When seeming and being are confused in Shakespeare's Hamlet, how does Hamlet's failure to recognize the difference between the two help lead to his downfall?

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Karen P.L. Hardison | College Teacher | eNotes Employee

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The theme of being and seeming, or real and seeming, is a detailed and important one in Hamlet. In this format, I can offer a couple of illustrative examples.

The first is the trouble Hamlet has knowing whether the Ghost is a real phantom or an unreal hallucination: is it a troubled spirit from the nether realms or is it a vapor from his own troubled mind? This confusion helps lead to his downfall because he cannot easily decide whether it is spiritually and morally right to obey the Ghost's commands for revenge. Thus he both loses opportunities for revenge and provides opportunities for others to cause him more trouble, like Laertes challenge (IV.vii).

... I, the son of a dear father murder'd,
Prompted to my revenge by heaven and hell,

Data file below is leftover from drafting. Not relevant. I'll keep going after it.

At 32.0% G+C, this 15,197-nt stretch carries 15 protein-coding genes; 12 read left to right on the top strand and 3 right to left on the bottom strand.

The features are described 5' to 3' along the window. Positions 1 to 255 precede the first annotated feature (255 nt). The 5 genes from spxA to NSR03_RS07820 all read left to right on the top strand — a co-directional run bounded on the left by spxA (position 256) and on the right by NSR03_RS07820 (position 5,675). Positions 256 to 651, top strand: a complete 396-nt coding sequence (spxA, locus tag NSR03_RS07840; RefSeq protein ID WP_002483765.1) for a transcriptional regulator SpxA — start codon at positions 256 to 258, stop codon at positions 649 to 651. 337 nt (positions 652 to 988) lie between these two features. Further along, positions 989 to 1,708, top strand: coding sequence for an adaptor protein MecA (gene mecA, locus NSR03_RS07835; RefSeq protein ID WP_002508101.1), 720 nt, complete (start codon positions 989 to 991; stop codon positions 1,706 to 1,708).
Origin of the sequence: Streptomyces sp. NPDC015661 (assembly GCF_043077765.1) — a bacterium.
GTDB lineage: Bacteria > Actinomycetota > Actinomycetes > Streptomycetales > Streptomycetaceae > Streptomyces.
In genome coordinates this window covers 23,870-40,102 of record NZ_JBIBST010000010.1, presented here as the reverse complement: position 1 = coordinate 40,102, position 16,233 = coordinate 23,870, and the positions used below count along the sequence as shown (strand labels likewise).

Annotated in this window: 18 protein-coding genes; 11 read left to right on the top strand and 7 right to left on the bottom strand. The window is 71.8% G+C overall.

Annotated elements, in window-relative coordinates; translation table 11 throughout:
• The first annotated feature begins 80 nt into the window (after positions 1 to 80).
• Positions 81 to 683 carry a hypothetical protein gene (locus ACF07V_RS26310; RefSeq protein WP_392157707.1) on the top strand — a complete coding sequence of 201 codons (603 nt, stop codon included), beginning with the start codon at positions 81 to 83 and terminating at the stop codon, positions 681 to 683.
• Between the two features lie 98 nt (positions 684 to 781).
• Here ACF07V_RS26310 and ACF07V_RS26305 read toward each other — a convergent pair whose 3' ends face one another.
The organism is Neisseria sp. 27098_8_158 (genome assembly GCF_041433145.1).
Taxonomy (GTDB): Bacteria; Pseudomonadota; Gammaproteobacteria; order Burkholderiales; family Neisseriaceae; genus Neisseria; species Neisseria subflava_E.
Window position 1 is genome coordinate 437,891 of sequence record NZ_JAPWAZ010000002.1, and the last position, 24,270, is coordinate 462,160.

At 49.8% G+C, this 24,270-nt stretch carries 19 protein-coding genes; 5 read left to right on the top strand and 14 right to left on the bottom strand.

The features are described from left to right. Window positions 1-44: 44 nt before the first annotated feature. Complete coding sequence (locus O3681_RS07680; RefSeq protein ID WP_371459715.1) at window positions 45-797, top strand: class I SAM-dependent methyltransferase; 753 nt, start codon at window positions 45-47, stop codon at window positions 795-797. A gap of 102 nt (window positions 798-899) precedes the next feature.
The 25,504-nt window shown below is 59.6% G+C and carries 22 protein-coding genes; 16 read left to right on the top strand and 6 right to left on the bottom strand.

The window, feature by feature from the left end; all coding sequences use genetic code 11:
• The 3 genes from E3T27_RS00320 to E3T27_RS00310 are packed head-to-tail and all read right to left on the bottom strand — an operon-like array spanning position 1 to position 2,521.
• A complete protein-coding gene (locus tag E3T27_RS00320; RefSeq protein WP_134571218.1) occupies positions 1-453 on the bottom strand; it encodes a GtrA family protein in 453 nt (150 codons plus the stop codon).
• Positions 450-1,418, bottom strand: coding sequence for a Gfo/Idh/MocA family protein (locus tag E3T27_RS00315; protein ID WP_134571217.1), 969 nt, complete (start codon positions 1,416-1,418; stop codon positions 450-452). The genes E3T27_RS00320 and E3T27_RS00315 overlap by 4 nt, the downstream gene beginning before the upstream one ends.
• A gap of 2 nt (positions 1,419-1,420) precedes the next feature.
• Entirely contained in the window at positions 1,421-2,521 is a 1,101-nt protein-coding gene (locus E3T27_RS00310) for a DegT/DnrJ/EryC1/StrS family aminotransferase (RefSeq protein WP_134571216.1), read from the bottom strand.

Must, like a whore, unpack my heart with words,

Another is the symbolic underscoring of the theme that is represented in Hamlet's confrontation with Gertrude. During this confrontation, he sets out the particulars of his description of the real King of Denmark, his dead father king, and the seeming King of Denmark, the usurper, King Claudius. This might be styled a "confusion" on Hamlet's part because the real King is dead and not the king while the seeming King is alive and really the king. This helps leads to his downfall because his ideas and words make him appear to be mad so he has no allies, only enemies.

Look here, upon this picture, and on this,
The counterfeit presentment of two brothers.
See, what a grace was seated on this brow;
... the front of Jove himself;
... Look you now, what follows:
Here is your husband; like a mildew'd ear,
Blasting his wholesome brother. (III.iv)


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